Translated Show originalShow translation
XJ 1861 Naxos or A*Men Pure Havane
The best way to grasp the Naxos and its complexity is to first take a little trip to the Mugler Pure Havane:
The Mugler smells from the overall impression perfectly round. Likewise, its scent course: a perfect ball that rolls down on a glass plate. Since nothing bounces, since nothing jumps, since nothing rattles. You get a mildly vanilla, golden meadow honey resting on a semi-dry light tobacco leaf, which in turn radiates mildly fine spice (not herbaceous, not plant-juice-like). The whole thing is wrapped in a covered honeycomb of honey wax, so that the very fine, herbaceous plant scents, which are inevitably picked up when collecting the pollen, are filtered away. Any presumed sticky sweetness also disappears through this neutral wax filter: only an idea of minimal caramel-like maltiness reaches the nose, supported by a dusting of cocoa. That's about it. Nothing floral, smoky, leathery. No powder.
The Xerjoff Naxos now you can basically imagine for now just as. However, it does not remain! In addition, an earthy-peaty fragrance chord joins. One thinks now and then to sniff out delicate leather of the softest luxury quality. Or even a trace of pine resin or young pine needles. Whereby this peaty strongly weakens the vanilla. The Xerjoff is thus noticeably more complex.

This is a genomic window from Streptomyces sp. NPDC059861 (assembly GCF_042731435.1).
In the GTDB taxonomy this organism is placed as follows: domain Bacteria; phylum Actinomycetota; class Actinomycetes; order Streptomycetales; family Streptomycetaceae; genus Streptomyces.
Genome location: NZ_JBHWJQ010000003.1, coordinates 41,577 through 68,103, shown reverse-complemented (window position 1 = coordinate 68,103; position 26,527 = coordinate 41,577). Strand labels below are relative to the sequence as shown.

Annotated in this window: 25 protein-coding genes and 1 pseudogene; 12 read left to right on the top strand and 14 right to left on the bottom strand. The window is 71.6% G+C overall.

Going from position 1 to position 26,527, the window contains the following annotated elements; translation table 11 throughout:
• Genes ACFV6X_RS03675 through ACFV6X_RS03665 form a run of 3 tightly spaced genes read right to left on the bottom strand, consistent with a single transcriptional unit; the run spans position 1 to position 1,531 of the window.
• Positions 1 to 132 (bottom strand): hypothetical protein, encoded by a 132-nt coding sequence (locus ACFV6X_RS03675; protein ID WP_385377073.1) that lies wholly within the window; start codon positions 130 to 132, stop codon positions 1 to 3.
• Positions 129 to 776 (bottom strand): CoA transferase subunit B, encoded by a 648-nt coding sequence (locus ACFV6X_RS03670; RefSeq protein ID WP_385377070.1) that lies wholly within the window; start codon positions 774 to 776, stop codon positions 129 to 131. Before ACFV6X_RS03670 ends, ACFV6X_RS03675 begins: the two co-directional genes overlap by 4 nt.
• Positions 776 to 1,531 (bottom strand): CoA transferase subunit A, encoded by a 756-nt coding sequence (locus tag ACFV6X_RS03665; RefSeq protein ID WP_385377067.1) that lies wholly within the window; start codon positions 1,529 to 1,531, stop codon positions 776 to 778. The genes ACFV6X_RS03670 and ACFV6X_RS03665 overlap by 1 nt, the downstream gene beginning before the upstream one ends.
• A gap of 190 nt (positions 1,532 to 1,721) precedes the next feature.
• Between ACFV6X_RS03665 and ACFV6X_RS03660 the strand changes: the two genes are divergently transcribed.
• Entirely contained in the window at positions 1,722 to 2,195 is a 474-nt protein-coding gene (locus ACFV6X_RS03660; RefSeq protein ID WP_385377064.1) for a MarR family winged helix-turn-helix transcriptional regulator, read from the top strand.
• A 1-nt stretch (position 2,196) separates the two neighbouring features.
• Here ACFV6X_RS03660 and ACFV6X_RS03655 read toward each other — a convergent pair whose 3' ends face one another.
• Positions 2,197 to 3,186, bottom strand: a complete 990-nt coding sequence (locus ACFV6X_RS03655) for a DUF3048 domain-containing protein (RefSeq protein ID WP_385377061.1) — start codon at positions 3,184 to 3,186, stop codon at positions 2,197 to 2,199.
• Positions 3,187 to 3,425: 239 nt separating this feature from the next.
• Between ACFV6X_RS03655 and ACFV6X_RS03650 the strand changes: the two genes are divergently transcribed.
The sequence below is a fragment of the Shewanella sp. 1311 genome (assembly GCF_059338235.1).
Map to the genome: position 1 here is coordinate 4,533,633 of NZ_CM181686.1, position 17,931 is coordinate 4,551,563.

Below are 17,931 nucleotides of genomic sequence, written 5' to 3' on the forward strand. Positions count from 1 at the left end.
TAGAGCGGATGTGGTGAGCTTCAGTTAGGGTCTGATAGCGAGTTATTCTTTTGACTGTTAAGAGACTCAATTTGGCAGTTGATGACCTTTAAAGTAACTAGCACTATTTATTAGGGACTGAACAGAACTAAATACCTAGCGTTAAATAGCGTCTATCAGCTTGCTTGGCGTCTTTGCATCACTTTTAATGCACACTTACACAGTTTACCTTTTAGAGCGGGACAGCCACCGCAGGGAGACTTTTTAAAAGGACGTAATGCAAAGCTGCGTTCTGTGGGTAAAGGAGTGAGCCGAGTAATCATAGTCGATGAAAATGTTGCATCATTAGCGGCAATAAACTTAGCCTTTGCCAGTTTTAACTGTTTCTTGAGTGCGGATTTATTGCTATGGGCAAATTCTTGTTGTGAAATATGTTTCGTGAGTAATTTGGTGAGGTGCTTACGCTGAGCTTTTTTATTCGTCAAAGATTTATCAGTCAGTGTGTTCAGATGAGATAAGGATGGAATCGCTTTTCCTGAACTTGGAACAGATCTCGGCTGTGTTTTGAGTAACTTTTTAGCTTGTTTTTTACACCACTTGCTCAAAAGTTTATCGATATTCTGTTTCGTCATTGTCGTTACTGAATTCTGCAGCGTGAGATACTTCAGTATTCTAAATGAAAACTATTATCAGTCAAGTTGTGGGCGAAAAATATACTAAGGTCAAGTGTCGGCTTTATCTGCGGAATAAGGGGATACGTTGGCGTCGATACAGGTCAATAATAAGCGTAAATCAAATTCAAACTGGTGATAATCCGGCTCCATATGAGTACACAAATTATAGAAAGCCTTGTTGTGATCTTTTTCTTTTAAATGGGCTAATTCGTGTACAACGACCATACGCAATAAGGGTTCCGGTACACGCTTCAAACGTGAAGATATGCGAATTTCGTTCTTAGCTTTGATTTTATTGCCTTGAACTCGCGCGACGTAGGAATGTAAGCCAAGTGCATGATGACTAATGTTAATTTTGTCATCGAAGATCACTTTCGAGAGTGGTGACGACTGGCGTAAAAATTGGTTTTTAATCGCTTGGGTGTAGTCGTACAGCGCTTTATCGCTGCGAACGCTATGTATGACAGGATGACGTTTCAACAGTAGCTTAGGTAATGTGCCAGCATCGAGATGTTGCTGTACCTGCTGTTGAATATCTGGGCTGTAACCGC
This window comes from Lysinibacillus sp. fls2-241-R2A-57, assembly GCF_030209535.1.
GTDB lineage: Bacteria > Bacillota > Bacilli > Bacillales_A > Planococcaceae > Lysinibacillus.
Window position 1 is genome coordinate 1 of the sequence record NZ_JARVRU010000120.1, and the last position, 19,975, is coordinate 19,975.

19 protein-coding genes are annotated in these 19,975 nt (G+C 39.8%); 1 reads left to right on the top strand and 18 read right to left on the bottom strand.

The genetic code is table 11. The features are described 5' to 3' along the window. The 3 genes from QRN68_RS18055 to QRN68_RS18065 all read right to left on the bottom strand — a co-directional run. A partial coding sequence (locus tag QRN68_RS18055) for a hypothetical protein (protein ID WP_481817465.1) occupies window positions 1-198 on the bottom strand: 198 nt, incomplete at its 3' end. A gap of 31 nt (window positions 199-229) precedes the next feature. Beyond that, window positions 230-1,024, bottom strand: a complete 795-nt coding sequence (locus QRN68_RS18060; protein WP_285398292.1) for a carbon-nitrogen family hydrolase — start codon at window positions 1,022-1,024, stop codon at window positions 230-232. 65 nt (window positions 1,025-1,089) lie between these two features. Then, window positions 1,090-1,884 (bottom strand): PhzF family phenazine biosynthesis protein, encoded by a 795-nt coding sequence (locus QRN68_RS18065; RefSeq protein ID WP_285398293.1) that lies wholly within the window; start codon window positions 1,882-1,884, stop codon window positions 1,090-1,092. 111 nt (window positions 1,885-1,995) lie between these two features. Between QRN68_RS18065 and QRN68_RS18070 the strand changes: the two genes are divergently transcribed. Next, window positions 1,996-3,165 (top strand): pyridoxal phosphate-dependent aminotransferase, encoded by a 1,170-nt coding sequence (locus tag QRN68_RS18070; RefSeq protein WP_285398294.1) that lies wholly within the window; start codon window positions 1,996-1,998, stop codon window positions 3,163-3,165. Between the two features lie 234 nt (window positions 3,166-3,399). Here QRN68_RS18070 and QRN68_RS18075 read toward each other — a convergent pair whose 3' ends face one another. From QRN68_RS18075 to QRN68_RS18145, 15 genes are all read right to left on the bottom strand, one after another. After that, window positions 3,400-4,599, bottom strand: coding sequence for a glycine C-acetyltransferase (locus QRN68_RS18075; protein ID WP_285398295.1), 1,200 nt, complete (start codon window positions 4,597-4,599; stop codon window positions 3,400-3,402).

Is more complex now better? Given, one would take both fragrances lovingly, for sure! The Mugler awakens the association of a meadow honey-tobacco melanche wrapped in a gossamer beeswax honeycomb. You smell that very honeycomb structure. The Xerjoff develops the theme further. One associates it with a wild bee that is flying home to the hive, packed with forest honey, over a hazy peatland, to deliver its precious cargo. One smells, so to speak, the flying insect, to which the olfactory impressions of the "workplace of nature" are additionally attached. The olfactory impression is thus larger, but also somehow more pungent in association. So to speak wilder, somehow also edgier, more excited. In the case of Naxos, the Mugler honey is topped off with the natural trappings, one might almost say the natural confusion, as an encore, so to speak. The fragrance space depicted in the Xerjoff is larger - more complex. Its overall concept is more expansive. The Mugler is the extracted result, simply the end of the chain. The Xerjoff is additionally the documented origin. Moreover, Naxos' top note is much richer. The head note of the Xerjoff is actually by far better!
Given the Mugler's difficult availability in the fall of 2021, the Xerjoff has a heavy advantage from this perspective. Both scents are great. Fragrance twins? No! Same fragrance family? Yes! Read somewhere here once: if you love the Mugler, you will adore the Xerjoff. That's so true, because the Xerjoff tells the whole story, so it's more perfect, because it's more high definition. More creation told. Now whether this added value smells better, only a personal sniff test can reveal. More pure in the sense of clearer is, as said, the Pure Havane.